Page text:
And it is demeaning to call patients “consumers” because health care is not about what happens around the patient. It is not about palm trees, warm beaches and great ski slopes. Health care is what happens to the patient. And while consumers can buy things they want to happen to them, like a massage, most health care (except for preventive care measures and elective procedures) happens when we don’t want it. We don’t seek to be hospitalized, to have surgery or painful procedures done, unless we have to.

The “patient experience” as a commercial construct to garner and maintain patient loyalty is folly. Patients go their nearest hospital because of distance or acuity, or because it is the only facility in a rural area or the inner city. Patients sometimes don’t have a choice as to where to obtain health care, and they are not consumers looking for an experience. They are looking for answers, support, hope, expertise. A nice grand piano in the lobby does not provide that.

Instead of focusing on experience, let’s focus on perspective. Patients need information and choice, but they need their health care providers to guide them along. Patients need clean rooms and healthy food, but not concierge service. They need the ability to compare health facilities and outcomes, but not the right to be so pampered that it obscures the real jobs of nurses, cafeteria workers or the housekeeping staff. Patients are the center of care but as partners, not as dictators. And health administrators should focus on true quality measures that determine the actual benefit of treatment plans and protocols, not the latest score on patient satisfaction surveys.

The French deconstructionist philosopher Jacques Derrida wrote that Western civilization has always thought in terms of binary opposites: good and evil, heaven and hell, and yes, patient and physician. He noted that these opposites are not equal but hierarchical, with one governing the other.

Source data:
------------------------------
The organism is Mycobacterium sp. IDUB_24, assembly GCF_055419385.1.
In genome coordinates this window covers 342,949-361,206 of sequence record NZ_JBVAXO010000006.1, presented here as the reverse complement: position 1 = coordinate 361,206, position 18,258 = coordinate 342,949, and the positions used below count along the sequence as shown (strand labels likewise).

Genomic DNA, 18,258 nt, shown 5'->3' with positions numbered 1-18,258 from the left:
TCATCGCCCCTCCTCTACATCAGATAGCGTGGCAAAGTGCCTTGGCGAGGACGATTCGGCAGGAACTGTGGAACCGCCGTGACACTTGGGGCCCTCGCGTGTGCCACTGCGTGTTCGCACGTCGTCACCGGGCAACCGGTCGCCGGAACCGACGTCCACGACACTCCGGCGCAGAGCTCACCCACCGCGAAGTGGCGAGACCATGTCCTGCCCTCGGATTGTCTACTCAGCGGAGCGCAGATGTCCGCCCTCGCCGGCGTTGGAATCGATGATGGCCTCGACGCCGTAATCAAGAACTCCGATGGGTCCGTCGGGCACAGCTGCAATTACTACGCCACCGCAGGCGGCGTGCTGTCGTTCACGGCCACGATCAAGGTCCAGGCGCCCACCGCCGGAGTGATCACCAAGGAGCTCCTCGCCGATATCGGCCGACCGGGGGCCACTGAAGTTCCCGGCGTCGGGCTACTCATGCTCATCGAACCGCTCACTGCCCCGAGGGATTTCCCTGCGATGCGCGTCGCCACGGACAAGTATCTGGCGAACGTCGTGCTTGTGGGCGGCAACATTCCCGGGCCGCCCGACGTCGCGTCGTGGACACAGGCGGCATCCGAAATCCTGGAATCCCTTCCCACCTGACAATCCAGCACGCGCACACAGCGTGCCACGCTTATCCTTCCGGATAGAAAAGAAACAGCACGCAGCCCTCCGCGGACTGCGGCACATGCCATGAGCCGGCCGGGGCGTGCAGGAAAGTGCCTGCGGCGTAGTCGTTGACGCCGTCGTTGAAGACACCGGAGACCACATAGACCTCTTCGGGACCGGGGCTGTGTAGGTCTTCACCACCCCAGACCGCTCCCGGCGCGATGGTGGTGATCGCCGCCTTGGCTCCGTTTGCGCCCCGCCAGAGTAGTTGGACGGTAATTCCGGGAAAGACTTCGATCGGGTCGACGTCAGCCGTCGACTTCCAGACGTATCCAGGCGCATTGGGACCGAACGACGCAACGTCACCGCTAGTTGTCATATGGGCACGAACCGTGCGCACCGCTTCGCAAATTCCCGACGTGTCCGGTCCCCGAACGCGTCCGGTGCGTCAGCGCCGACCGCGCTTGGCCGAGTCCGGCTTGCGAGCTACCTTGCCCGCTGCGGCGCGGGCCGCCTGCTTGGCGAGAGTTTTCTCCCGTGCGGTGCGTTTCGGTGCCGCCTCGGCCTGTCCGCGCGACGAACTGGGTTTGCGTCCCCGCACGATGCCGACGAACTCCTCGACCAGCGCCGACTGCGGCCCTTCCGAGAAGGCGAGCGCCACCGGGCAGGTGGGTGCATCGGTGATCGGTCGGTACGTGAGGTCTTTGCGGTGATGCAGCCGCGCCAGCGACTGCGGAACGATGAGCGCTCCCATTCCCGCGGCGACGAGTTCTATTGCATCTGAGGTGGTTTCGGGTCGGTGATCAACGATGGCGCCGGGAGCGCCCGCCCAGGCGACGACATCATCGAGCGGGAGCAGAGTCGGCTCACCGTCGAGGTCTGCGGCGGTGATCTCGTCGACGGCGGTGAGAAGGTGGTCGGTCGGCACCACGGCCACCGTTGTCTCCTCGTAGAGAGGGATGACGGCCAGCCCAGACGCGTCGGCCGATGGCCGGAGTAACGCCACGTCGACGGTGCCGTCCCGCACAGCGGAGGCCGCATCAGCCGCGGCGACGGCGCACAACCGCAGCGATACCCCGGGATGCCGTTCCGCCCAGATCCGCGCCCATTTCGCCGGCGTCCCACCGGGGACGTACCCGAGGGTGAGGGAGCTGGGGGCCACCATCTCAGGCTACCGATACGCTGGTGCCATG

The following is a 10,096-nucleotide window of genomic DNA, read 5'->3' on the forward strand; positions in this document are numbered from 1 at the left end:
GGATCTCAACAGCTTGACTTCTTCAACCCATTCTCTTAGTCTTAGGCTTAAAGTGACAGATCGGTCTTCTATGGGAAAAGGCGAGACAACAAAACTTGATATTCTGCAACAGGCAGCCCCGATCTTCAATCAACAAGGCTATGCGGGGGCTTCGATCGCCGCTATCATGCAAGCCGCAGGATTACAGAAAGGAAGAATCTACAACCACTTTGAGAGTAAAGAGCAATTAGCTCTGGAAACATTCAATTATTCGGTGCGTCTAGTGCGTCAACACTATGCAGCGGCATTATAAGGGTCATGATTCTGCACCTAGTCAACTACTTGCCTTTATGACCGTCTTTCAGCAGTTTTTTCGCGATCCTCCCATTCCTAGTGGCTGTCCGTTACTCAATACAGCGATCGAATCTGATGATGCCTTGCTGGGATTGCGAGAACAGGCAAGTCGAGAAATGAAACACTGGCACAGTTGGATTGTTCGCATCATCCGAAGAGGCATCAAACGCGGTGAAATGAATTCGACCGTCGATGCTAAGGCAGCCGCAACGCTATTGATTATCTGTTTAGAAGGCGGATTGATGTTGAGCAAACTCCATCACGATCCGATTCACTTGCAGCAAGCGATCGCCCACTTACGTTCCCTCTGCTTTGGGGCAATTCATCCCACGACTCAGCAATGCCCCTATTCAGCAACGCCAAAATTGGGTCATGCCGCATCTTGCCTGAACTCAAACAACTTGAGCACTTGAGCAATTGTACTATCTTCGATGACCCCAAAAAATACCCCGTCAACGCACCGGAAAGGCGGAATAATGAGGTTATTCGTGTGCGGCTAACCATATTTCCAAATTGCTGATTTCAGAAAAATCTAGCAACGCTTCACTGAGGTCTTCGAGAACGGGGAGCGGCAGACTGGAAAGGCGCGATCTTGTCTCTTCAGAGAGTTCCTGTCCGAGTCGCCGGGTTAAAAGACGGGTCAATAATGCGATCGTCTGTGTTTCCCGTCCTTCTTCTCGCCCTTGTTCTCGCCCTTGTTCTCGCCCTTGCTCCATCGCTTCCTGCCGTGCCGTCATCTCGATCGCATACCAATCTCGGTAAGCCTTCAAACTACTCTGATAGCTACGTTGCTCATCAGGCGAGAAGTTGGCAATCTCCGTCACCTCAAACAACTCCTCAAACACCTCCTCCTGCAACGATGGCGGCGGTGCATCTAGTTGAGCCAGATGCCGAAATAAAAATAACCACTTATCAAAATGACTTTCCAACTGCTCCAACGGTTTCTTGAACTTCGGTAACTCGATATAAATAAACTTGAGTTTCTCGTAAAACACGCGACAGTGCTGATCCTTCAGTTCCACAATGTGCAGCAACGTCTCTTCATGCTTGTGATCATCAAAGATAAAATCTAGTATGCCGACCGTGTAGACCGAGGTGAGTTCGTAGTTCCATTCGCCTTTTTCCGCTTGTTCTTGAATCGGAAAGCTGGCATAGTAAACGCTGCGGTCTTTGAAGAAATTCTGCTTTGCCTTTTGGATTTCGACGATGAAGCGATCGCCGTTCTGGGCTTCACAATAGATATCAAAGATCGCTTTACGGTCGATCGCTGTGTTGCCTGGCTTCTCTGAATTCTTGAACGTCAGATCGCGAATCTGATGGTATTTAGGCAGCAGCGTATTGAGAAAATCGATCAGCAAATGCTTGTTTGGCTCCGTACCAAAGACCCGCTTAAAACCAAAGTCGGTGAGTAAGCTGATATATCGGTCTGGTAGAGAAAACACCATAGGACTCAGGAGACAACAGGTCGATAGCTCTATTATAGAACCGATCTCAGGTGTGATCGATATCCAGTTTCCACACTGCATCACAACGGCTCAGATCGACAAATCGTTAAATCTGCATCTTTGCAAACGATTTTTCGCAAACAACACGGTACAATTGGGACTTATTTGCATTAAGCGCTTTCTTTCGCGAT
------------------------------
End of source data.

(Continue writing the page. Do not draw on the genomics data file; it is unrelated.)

For years, physicians were superior in the patient-physician relationship. Now, it seems the patient is on top. Derrida writes that this reversal does not end the struggle of the binary relationship; on the contrary, it maintains the same tension. Eventually, this tension unravels—or deconstructs—the relationship. In deconstruction, a new framework can emerge.

Let’s deconstruct the patient-physician relationship. Let’s stop calling our patients “consumers.” Let’s create a true partnership between providers and patients, free of pandering and paternalism. That should be the true patient experience.
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5 Comment(s)

Jeff Bennett wrote:
Another tour-de-force from Ruben! In the war of WOW! that hospitals seem to be engaged in, the disconnect between the fluff and the stuff is evident to many patients as well. In the end, value is based on the ability to deliver understanding, comfort and healing. Systems that truly get that have always stood out from the rest (even if they don't have spiffy lobbies).
Lexington, KY | Fri, Jan 27 2012 15:26 PM

Susan Spencer wrote:
I agree that it takes much more than a spiffy lobby and piano music in the background. However, the government has now taken notice of the patient perception of care received or "experienced." Yes, it has taken the government to finally say that the patient's perception of his or her care must improve beyond what our industry has provided in the past many years. I also believe that we can do a much better job in health care in providing a hospital stay that includes the best quality of care with a safe environment.